It’s been about two years since I posted a blog, and during that time I have learned quite a bit – on the surface, anyway – most larger topics require two years to gain any real proficiency.
Some of these include:
Amazon AWS – Starting at zero, I had to learn terminology first. Concepts were kind of foreign, but they make sense now and the potential blows my mind. DynamoDB, Aurora, RedShift, RDS hosted Microsoft SQL Server, EC2 hosted SQL Server, CloudWatch, networking components including VPCs and VPNs and security groups… there’s a mountain of information to learn. Today I’ve set up an IoT Button and (through their tutorial) configured it to send me an email. This may sound simple to you, but I have a button, that communicates directly to AWS servers through my home internet connection, and starts the process necessary to send me an email. In 1983 I never imagined this would be possible – it simply never entered my mind. So now I’ve requested an API developer account with Wink to see if I can write something to control my own devices through Wink. I don’t know how strict their application process is, but we’ll find out soon enough.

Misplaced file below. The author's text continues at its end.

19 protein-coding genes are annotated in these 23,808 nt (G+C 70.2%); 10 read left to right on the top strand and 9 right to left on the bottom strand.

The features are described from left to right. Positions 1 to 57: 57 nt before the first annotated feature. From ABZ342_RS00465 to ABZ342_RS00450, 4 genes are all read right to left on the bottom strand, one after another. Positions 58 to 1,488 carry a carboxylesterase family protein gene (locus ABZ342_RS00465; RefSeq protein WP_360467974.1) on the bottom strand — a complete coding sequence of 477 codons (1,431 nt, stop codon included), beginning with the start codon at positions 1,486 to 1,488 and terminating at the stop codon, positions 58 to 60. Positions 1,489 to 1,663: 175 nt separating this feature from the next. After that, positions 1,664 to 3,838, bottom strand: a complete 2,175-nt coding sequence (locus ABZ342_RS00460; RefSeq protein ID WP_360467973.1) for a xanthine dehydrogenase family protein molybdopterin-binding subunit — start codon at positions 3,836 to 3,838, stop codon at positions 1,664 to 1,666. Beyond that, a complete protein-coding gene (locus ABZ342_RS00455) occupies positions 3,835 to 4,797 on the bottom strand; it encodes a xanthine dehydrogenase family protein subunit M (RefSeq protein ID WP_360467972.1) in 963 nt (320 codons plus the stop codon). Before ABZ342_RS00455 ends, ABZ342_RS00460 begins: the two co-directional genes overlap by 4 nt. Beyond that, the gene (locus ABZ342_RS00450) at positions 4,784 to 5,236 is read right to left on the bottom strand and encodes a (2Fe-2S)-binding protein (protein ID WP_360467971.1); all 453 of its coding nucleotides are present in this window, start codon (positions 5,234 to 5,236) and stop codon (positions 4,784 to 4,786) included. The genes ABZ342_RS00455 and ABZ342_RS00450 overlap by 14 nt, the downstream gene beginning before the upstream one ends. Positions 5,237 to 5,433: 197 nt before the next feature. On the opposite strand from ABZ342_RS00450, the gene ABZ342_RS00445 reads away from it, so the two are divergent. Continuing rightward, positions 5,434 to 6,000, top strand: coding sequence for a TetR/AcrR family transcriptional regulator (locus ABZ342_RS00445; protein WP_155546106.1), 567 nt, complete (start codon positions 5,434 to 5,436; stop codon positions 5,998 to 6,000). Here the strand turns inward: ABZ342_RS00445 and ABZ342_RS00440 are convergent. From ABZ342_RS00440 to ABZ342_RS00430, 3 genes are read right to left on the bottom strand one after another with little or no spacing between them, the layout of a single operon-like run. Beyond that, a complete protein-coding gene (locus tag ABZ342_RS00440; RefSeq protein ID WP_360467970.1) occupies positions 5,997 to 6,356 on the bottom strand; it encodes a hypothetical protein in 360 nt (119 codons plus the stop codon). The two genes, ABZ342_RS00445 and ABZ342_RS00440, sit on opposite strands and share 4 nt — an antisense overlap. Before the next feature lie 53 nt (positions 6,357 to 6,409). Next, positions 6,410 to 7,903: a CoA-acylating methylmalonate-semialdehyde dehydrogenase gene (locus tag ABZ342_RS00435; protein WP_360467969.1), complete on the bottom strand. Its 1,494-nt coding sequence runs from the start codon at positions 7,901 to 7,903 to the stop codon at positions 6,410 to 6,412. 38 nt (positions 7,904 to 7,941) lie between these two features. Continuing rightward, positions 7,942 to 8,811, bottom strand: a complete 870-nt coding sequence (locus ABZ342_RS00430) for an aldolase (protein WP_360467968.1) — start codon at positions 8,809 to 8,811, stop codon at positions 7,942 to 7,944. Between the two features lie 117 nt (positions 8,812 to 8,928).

Cloudera – I’ve been trained as a Cloudera Administrator on 5.4.x, and have been managing the Cloudera instances at my company for about a year now. The Hadoop infrastructure is incredibly complex as well – Hive, HBase, HDFS, Impala and so many others it makes my head spin. I need to focus my time to even come close to the elusive state of ‘proficient’ while I keep systems running.
Devops / Automated deployments with Source Control using GitHub, TeamCity, Redgate Source Control and Database LifeCycle Management (DLM) to manage schema and code changes.
I even got into some Redis and RabbitMQ this year, but those aren’t real databases (they’re more of a cache and message queue) so I didn’t get deep into those.
So many other things – monitoring and alerting tools including PagerDuty, PRTG, DataDog, CloudWatch, etc. Things you need if you’re going to monitor an enterprise with hundreds of servers and keep 99.999% uptime from the user perspective.
I’ve said for nearly a decade, you must keep your skills up to date to be relevant in the marketplace. While my focus is on Microsoft SQL Server administration and development, I have to know what the team members are talking about when they need my help. I’ve attended SQL Saturdays and data analytics events, I’ve attended Cloudera training, a couple AWS events, online trainings and have watched videos and read (ok, skimmed) thousands of pages of documentation. And from what I’ve seen with my current company, that’s par for the course – I’m not even shining among this crowd; they just burn bright all the time. I kind of like no longer being the smartest person in a room. It means I still have more to learn.